Hoo-wee, y’all, A LOT has gone down in the week since I shared my news. So let’s start at the very beginning (a very . . . OK, well, not “a very fine place to start”—how about “a semi-shitty place to start”?)
As promised, before I go down a rabbit hole or two, here’s the pertinent news that came out of this week:
- I will receive both chemotherapy and immunotherapy treatments.
- The chemo will be administered weekly, in two rounds totaling 12 weeks each (so yep—24 weeks of this business).
- For the first round, I’ll be given Cabazitaxel (I think).
- For the second round, I’ll be given a different drug, but which drug I’m given will depend on the results of an echocardiogram to determine the health of my heart toward the end of the first round.
- The immunotherapy drug, Keytruda, will be administered once every three weeks, throughout both chemo cycles, and will last 27 weeks total.
- Surgery will not take place until 30 days after the last chemo treatment.
- I may, in fact, be a candidate for radiation even if I have a mastectomy, because of the size of the tumor (it measured at 4.3 centimeters; the “possible radiation” zone is 4-5 cm, and the “whoa, Nelly, that’s a big’un—we gotta burn that mutha out” zone begins at 5+ cm). The other factor that makes radiation a possibility even with a mastectomy is whether the cancer has spread to the lymph nodes (the biopsy indicated this was NOT the case, but the MRI will tell us more).
And here’s the timeline of treatment-tastic events that I’ve either completed or have scheduled in the upcoming week:
- Monday, 8/1: First meeting with the oncologist
- Tuesday, 8/2: Failed MRI attempt / Creatinine blood test
- Monday, 8/8: Echocardiogram
- Tuesday, 8/9: Phone consult with genetic counselor
- Thursday, 8/11: MRI , second try / Port placement
And here’s where the long-story-made-longer begins . . .
Note: for those of you who've been following along since the last post, I've made some (retroactive) changes; specifically, I've made an attempt to anonymize the professionals on my care team, so as not to put ALLLLLLLLLLLLL of my business out in the wind. SO in an effort to avoid confusion: Dr. Get-It-Done = the surgeon I met with initially, who performed my biopsy, gave me my diagnosis, and walked me through it (the stage, etc)—and who will perform my port placement AND my eventual post-chemo surgery. Peppy McPerks = The nurse navigator assigned to my case, who may in fact be Secret Jesus. Dr. Cool-and-Calm = The oncologist who's building my treatment regimen.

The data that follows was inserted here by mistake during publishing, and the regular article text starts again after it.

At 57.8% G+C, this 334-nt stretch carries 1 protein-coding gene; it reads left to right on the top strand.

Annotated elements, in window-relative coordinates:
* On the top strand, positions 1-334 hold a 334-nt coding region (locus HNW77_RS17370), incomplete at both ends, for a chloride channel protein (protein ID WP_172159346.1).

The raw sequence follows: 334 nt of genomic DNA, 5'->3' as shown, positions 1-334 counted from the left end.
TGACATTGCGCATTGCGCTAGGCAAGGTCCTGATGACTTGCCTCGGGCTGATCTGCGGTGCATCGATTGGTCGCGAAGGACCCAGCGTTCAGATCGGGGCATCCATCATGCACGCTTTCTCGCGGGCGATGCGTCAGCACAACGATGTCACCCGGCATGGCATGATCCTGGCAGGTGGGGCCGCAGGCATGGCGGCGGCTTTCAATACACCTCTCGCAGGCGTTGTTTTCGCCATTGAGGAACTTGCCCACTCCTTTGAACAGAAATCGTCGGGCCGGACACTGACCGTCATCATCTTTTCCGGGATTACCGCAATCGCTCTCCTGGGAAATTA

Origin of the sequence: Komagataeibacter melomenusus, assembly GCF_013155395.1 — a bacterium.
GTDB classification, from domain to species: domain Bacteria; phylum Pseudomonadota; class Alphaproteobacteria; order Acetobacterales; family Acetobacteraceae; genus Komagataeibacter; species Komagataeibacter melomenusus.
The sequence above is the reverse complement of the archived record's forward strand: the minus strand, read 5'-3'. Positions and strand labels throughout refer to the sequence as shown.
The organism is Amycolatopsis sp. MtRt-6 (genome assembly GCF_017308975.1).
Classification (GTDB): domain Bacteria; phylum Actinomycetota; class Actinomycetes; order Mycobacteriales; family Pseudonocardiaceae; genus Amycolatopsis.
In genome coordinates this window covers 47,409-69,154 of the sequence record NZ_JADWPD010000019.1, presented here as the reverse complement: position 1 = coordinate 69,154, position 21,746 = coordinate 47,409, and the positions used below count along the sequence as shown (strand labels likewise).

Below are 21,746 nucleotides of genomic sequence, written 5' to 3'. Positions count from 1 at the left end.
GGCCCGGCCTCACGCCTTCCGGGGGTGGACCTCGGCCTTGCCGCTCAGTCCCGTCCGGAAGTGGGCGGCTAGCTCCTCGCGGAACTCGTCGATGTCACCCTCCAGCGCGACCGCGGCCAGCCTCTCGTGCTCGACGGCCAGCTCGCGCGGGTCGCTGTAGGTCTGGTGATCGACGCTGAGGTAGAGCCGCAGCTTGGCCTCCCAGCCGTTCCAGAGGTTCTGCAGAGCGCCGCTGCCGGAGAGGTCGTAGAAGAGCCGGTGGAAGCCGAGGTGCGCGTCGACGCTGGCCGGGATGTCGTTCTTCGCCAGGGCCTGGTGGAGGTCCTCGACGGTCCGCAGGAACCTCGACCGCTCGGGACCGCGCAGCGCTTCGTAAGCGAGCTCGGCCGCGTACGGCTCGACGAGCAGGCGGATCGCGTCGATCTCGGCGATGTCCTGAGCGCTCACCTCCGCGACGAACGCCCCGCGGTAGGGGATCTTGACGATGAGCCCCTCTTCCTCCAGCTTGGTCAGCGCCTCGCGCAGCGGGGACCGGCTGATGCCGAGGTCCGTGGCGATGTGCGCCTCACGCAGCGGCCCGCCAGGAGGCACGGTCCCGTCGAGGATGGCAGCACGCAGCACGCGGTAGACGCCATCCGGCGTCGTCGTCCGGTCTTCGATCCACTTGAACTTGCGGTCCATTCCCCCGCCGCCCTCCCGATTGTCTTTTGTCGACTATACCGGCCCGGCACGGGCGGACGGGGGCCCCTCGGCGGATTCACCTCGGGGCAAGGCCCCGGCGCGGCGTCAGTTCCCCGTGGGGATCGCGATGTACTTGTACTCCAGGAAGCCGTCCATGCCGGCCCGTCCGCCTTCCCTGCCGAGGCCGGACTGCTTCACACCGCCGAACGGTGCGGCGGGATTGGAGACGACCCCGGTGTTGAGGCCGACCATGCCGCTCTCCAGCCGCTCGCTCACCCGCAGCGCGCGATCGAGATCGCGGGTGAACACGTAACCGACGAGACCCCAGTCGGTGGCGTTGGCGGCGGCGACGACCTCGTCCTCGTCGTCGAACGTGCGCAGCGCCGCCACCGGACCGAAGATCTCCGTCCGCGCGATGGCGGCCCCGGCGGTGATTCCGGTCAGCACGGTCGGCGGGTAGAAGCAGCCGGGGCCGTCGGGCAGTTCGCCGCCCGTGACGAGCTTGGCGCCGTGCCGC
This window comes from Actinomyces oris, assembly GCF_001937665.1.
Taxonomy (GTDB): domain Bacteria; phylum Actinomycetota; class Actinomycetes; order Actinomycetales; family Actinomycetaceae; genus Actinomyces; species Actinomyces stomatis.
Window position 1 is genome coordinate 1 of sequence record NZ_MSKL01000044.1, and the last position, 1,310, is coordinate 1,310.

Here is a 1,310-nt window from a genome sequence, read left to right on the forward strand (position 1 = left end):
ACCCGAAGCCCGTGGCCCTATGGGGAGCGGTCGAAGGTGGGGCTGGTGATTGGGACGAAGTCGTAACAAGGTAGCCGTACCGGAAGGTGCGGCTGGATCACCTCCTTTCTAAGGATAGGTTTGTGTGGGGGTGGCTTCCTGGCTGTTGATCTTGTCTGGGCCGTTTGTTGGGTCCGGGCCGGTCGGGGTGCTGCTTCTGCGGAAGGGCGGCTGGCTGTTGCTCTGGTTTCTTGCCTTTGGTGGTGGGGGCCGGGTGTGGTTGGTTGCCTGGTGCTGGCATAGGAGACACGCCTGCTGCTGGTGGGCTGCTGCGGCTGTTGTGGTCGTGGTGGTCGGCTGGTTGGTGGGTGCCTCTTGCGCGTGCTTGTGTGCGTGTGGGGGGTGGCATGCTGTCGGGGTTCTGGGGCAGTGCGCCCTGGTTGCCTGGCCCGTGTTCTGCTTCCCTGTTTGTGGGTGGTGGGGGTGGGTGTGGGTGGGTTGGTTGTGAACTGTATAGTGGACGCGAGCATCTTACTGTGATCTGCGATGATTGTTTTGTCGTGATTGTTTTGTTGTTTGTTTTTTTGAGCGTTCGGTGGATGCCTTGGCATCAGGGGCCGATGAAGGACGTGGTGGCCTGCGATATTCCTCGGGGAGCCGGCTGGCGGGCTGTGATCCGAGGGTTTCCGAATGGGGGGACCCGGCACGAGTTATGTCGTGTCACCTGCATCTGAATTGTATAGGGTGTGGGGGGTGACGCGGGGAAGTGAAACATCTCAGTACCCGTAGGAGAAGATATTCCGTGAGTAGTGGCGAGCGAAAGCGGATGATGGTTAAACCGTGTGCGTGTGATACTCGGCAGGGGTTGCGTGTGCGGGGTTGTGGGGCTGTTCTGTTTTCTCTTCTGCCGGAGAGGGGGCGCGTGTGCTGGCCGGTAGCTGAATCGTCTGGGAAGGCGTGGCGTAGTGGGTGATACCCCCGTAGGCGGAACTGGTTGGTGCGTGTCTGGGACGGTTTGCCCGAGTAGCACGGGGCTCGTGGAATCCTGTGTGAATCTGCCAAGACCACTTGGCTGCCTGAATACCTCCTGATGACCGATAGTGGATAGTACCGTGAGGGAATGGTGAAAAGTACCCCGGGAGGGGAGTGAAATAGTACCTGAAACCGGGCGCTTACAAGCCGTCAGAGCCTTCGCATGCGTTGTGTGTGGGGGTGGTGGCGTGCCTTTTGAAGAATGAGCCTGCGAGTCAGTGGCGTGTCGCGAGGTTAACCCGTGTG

Monday, 8/1: Onward to the oncologist
I received a call on Monday morning from Peppy McPerks, the nurse navigator assigned to my case. She’d been on a mission trip to Colombia when I first met with Dr. Get-It-Done—a meeting she’d normally have attended—so she was calling to introduce herself and touch base. She asked if I had an MRI scheduled yet (yes), and whether I’d met with an oncologist (no). She said she’d get to work scheduling the oncologist visit and call me back. She asked tentatively if I might be able to meet with the oncologist TODAY (which surprised me, as I thought the oncologist visit wouldn’t happen until there were MRI results), or whether I had something else going on. I told her I didn’t have ANYTHING going on that was more important than THIS, so she should rock on with her bad self (OK, I didn’t actually say that, but I might have said, “do your thang”) and I’d make it work. About 20 minutes later, she called back and said she’d gotten me an appointment with the oncologist, Dr. Cool-and-Calm, for that very afternoon.
My husband and I arrived at my 1 p.m. appointment, and as I sat in the waiting area filling out paperwork, a breathless Peppy McPerks arrived from another floor (where she’d bounced out of a new patient consult with Dr. Get-It-Done) to meet me and accompany me to the meeting with Dr. Cool-and-Calm. Although I liked Dr. Cool-and-Calm, and have been happy overall with the care I’m getting, HOO CHILE. Talk about a ball of confusion (” . . . that’s what the world [was that day] . . . HEY hey . . . “); I was smacked every which way by a TON of information and walked out of that meeting with my head whirling. Luckily, my husband took notes like a bawss (hence my ability to coherently give y’all any useful information in this blog post).
When the doctor had left the room, Peppy McPerks stayed and went over all the “treatment-adjacent” information, like side effects (we should be able to keep the nausea under control, she said, but I would definitely lose my hair—likely ALLLLL of it (if you know what I mean—I joked that it would be like getting a free Brazilian), and I’d likely suffer more and more fatigue as the treatments progressed), and talking to our kids about it (which we’d already done), before carefully outlining the next steps in the treatment plan: